Sexual discrimination does not only target political journalists in France. This is what Faustine assured “How can we think that something different is happening if most newspapers are owned by billionaires who are bankers and industrials, also discrimination against women journalists does not happen only in the workplace but also outside. For example, women journalists in the field of sports are exposed to sexism by athletes during their interviews typically as female political Journalists who are subjected to it by politicians during interviews as well. In addition, women journalists who face discrimination through social networks especially TV stations because they are more visible.

Faustine also emphasized that women journalists in France are exposed to discrimination which women in other professions are also exposed to, like; wage inequality and the difficulty of getting access to leadership positions with higher responsibilities.

According to official figures, men in France get higher wages than women at an average of 9%, despite laws recognizing wage equality for nearly 45 years. In addition, 80% of workers who earn low wages in France are women.

The reality that Faustine talks about and the issues published by “Cheek Magazine” bear no relation to the rosy picture which is drawn by many in the Arab region about France, even though it is more advanced, respectful and empowering for women compared to Arab countries. However, the patriarchal dominance is still present especially with the availability of cultural channels which allow it to reproduce its power from time to time.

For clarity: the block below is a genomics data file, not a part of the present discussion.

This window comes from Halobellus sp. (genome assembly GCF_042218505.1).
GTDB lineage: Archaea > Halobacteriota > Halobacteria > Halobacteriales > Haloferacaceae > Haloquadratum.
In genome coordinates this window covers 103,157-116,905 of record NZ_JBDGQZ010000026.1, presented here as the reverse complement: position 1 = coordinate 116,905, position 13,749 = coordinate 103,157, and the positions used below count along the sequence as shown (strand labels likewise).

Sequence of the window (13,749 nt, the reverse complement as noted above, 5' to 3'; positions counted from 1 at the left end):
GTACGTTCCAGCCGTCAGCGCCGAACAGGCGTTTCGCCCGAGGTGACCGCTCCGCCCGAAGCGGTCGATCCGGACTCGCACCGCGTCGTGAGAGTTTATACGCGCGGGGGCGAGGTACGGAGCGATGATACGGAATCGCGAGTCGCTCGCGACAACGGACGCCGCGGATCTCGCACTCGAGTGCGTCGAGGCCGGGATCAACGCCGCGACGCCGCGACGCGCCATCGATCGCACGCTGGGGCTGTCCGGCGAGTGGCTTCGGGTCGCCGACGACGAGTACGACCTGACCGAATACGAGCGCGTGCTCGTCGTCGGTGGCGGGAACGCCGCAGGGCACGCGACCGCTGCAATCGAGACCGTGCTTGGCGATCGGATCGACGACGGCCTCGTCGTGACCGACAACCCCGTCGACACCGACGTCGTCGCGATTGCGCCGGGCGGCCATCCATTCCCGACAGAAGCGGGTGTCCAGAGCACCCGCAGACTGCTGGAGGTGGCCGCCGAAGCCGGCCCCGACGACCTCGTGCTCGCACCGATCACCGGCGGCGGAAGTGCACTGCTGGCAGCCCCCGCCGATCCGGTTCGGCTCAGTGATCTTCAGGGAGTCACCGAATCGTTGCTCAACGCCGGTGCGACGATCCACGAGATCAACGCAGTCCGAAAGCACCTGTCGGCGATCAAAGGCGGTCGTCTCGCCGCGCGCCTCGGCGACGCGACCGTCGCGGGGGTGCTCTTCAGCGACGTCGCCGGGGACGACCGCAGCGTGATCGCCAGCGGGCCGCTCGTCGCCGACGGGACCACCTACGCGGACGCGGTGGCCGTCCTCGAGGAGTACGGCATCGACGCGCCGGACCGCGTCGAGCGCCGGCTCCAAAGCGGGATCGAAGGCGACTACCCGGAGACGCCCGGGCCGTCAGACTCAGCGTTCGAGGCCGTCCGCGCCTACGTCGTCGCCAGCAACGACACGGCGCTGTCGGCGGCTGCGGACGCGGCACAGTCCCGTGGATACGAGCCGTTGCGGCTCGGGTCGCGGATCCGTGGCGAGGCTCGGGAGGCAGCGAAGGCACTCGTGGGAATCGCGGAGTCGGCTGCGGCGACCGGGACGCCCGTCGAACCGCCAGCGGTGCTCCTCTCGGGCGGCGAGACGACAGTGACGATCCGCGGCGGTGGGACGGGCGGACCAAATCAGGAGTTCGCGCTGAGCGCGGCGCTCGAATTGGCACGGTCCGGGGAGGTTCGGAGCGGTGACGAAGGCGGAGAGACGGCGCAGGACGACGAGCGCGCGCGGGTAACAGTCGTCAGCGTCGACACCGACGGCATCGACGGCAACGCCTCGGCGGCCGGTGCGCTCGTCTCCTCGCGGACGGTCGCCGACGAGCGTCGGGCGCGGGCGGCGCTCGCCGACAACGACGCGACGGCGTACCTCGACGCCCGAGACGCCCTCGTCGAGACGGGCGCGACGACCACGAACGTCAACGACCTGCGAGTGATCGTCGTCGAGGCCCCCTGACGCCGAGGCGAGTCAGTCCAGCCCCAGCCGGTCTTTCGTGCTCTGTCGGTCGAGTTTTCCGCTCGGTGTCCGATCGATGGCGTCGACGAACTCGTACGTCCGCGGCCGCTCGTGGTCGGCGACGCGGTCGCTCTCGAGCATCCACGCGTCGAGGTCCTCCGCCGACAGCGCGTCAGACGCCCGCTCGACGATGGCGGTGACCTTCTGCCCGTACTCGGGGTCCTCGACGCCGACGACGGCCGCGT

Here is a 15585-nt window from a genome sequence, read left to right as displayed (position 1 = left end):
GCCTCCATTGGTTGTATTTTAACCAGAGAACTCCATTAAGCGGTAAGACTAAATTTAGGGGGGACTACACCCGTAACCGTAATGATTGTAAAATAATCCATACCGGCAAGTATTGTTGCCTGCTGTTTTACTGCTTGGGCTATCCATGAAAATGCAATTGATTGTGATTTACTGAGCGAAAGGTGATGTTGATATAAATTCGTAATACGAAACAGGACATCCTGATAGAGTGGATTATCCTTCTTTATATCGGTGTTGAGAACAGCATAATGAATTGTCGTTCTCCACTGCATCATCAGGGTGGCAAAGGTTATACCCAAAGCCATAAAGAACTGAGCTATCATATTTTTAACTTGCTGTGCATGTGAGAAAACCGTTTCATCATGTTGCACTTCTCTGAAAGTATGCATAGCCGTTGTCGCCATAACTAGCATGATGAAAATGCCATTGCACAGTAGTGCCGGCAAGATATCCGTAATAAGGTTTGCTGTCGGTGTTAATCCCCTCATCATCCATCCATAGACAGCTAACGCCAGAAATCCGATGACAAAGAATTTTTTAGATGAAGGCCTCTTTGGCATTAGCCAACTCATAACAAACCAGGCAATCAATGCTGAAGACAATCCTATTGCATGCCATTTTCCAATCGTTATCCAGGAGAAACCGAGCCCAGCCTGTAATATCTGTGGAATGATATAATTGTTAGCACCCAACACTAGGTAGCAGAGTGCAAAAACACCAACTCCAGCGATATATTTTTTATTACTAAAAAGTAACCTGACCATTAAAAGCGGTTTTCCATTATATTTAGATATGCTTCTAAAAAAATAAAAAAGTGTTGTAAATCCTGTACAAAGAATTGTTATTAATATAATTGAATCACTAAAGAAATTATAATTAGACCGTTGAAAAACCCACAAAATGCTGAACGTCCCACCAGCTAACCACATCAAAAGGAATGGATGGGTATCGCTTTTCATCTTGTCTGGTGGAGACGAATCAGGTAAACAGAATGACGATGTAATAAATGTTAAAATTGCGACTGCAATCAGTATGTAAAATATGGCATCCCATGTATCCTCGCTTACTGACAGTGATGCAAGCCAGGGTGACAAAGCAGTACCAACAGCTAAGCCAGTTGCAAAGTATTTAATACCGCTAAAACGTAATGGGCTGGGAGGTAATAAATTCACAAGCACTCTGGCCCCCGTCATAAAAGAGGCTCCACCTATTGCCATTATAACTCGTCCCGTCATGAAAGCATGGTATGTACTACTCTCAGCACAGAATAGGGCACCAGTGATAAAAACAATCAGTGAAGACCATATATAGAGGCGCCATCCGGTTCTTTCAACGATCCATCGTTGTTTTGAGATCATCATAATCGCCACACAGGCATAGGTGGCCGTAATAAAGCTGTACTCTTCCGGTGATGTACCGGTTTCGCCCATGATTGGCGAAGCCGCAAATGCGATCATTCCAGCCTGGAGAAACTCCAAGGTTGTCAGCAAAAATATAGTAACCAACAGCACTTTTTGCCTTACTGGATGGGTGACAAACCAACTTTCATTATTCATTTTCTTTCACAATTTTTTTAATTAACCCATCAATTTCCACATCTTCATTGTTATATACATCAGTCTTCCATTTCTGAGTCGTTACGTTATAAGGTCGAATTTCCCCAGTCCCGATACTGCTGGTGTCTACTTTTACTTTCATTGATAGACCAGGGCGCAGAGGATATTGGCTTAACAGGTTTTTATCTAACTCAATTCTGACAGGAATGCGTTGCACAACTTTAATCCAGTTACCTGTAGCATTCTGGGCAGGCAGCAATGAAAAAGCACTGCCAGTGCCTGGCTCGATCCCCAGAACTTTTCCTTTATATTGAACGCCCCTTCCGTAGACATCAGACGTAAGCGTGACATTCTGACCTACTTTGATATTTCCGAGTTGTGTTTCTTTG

I think that the reason for the gap between reality and what’s thought about the situation of French women is the sexual revolution in the 1960s and 1970s, when women got rights such as abortion and the provision of contraception. Their struggle and victories were clear to all around the world and it seems that this strong image of sexually liberated women, is deeply rooted in the minds about French women. Unfortunately, in contrast, other crises and problems which they are still struggling to overcome, have disappeared, such as; the wage gap, sexual harassment in the streets and the general problem of living in a society in which men are raised within a “rape culture”, a society in which men believe that women mean “yes” when they say “no””.

Last August, France adopted legislation against sexual harassment in the streets, which imposes on-spot fines up to 750 euros against the harasser. The authority imposed the first sanction under the law one month after it was adopted. A French man was fined 300 euros and a three-month imprisonment due to slapping a woman and describing her “a bitch”.

In the context of sexual violence, the French Odoxo poll center issued a survey in October 2017, stated that 53 % of French women were harassed or sexually assaulted at least once in their lives. The center announced the figures days after the launch of the #MeToo in the Unites States, following what was globally known as “the scandal of the famous Hollywood film producer Harvey Weinstein” who was accused by women of harassing and sexually assaulting them at different times.